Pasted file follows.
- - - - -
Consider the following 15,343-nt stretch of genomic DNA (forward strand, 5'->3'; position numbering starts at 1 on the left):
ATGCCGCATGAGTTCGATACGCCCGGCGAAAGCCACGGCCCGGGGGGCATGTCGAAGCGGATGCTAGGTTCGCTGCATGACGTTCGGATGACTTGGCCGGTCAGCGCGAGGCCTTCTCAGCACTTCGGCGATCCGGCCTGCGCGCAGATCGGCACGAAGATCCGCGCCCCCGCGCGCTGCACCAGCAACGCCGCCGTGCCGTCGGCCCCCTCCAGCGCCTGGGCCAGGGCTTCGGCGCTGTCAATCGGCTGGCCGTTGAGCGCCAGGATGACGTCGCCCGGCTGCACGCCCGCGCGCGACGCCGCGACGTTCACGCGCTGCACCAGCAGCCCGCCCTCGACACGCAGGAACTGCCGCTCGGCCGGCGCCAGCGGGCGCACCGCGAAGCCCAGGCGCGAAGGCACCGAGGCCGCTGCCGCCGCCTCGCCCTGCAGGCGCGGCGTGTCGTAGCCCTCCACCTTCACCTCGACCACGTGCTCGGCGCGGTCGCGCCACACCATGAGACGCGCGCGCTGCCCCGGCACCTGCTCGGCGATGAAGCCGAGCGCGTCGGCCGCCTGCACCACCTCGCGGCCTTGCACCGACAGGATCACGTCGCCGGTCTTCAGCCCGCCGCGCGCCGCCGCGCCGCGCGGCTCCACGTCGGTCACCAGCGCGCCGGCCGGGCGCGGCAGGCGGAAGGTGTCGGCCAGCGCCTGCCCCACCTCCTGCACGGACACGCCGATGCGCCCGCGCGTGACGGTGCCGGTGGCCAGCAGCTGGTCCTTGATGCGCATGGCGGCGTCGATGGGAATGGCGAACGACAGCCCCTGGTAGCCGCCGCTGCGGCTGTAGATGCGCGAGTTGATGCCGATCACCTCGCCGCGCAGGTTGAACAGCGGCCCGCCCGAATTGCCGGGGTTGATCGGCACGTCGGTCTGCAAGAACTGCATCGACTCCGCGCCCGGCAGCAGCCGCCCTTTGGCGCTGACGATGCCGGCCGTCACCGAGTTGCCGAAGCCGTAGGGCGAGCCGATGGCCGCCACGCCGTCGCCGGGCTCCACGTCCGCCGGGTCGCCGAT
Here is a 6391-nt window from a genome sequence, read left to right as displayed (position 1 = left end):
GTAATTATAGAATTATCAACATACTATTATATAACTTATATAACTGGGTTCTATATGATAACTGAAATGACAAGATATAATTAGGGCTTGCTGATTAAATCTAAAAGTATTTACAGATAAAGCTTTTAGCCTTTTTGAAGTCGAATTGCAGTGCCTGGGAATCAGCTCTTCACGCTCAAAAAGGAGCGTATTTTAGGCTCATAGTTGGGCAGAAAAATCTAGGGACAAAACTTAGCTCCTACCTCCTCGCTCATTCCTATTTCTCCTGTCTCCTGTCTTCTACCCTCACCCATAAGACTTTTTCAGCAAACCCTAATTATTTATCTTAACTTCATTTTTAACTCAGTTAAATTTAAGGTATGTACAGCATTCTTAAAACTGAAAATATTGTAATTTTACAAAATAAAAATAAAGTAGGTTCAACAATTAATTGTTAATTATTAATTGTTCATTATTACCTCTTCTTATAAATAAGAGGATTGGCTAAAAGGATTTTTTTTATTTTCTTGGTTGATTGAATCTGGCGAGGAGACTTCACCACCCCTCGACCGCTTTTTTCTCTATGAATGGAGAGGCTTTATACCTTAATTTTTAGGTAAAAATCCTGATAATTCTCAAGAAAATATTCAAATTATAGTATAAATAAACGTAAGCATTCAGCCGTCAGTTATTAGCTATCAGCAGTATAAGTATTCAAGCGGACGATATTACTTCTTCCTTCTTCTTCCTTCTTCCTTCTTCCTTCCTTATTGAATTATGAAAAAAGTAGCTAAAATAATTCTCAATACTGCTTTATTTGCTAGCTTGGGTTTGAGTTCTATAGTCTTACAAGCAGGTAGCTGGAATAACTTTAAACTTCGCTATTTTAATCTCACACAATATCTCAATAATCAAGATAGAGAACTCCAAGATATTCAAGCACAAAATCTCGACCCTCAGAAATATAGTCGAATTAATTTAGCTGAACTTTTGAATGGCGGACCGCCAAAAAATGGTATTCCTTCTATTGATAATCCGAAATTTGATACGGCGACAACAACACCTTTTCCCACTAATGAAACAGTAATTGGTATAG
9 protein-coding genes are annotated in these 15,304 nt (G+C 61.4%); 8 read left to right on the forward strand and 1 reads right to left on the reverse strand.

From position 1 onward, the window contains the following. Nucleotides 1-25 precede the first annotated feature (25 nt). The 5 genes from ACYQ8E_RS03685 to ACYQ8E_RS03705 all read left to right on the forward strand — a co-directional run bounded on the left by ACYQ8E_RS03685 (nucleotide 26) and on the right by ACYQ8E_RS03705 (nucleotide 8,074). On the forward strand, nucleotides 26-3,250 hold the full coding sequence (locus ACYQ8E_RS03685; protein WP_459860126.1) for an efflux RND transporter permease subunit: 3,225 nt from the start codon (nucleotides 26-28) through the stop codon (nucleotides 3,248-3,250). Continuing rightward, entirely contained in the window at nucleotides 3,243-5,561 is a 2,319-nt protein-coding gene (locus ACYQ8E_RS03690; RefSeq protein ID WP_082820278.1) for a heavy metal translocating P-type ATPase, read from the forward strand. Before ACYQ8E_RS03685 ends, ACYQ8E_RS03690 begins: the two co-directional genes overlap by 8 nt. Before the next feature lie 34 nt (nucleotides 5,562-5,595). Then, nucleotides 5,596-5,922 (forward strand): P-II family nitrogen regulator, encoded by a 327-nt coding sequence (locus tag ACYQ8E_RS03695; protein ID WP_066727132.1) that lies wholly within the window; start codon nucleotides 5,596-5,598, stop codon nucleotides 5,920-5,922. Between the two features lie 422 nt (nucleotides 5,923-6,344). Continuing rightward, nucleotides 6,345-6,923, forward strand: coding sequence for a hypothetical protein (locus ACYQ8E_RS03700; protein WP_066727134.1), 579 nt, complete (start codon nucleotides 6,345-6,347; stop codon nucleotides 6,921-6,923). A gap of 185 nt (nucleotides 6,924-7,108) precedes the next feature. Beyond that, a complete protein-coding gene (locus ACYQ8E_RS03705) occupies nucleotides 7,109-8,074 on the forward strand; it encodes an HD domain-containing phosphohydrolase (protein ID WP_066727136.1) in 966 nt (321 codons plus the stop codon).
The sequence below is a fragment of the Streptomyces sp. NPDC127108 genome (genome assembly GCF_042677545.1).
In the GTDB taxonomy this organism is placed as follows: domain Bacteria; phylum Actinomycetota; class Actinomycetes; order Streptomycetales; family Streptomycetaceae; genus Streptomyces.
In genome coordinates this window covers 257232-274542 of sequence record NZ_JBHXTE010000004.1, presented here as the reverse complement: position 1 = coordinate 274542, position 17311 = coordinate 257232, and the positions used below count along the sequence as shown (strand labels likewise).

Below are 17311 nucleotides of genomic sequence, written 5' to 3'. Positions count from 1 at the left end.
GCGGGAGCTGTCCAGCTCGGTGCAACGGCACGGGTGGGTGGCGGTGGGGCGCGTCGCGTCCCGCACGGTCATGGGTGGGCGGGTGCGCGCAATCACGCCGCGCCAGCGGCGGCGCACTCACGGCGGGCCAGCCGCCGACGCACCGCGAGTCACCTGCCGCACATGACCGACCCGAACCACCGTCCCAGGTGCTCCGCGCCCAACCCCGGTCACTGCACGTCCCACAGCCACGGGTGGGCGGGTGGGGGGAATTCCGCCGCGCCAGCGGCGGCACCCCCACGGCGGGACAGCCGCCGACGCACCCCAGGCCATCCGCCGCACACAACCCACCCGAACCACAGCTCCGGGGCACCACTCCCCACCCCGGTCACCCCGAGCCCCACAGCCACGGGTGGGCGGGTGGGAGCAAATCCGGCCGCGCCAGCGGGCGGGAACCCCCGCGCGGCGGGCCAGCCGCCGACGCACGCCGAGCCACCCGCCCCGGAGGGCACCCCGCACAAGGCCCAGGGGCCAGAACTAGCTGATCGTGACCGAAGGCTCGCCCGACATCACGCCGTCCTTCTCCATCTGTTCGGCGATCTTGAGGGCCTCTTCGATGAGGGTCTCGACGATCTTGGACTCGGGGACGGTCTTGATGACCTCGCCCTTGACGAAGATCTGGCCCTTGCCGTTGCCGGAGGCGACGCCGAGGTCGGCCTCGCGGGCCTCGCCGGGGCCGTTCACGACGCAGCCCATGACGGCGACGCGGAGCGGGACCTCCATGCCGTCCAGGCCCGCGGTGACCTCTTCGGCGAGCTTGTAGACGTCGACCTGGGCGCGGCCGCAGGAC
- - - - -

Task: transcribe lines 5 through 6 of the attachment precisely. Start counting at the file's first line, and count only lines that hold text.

9 protein-coding genes are annotated in these 15,304 nt (G+C 61.4%); 8 read left to right on the forward strand and 1 reads right to left on the reverse strand.

From position 1 onward, the window contains the following. Nucleotides 1-25 precede the first annotated feature (25 nt). The 5 genes from ACYQ8E_RS03685 to ACYQ8E_RS03705 all read left to right on the forward strand — a co-directional run bounded on the left by ACYQ8E_RS03685 (nucleotide 26) and on the right by ACYQ8E_RS03705 (nucleotide 8,074). On the forward strand, nucleotides 26-3,250 hold the full coding sequence (locus ACYQ8E_RS03685; protein WP_459860126.1) for an efflux RND transporter permease subunit: 3,225 nt from the start codon (nucleotides 26-28) through the stop codon (nucleotides 3,248-3,250). Continuing rightward, entirely contained in the window at nucleotides 3,243-5,561 is a 2,319-nt protein-coding gene (locus ACYQ8E_RS03690; RefSeq protein ID WP_082820278.1) for a heavy metal translocating P-type ATPase, read from the forward strand. Before ACYQ8E_RS03685 ends, ACYQ8E_RS03690 begins: the two co-directional genes overlap by 8 nt. Before the next feature lie 34 nt (nucleotides 5,562-5,595). Then, nucleotides 5,596-5,922 (forward strand): P-II family nitrogen regulator, encoded by a 327-nt coding sequence (locus tag ACYQ8E_RS03695; protein ID WP_066727132.1) that lies wholly within the window; start codon nucleotides 5,596-5,598, stop codon nucleotides 5,920-5,922. Between the two features lie 422 nt (nucleotides 5,923-6,344). Continuing rightward, nucleotides 6,345-6,923, forward strand: coding sequence for a hypothetical protein (locus ACYQ8E_RS03700; protein WP_066727134.1), 579 nt, complete (start codon nucleotides 6,345-6,347; stop codon nucleotides 6,921-6,923). A gap of 185 nt (nucleotides 6,924-7,108) precedes the next feature. Beyond that, a complete protein-coding gene (locus ACYQ8E_RS03705) occupies nucleotides 7,109-8,074 on the forward strand; it encodes an HD domain-containing phosphohydrolase (protein ID WP_066727136.1) in 966 nt (321 codons plus the stop codon).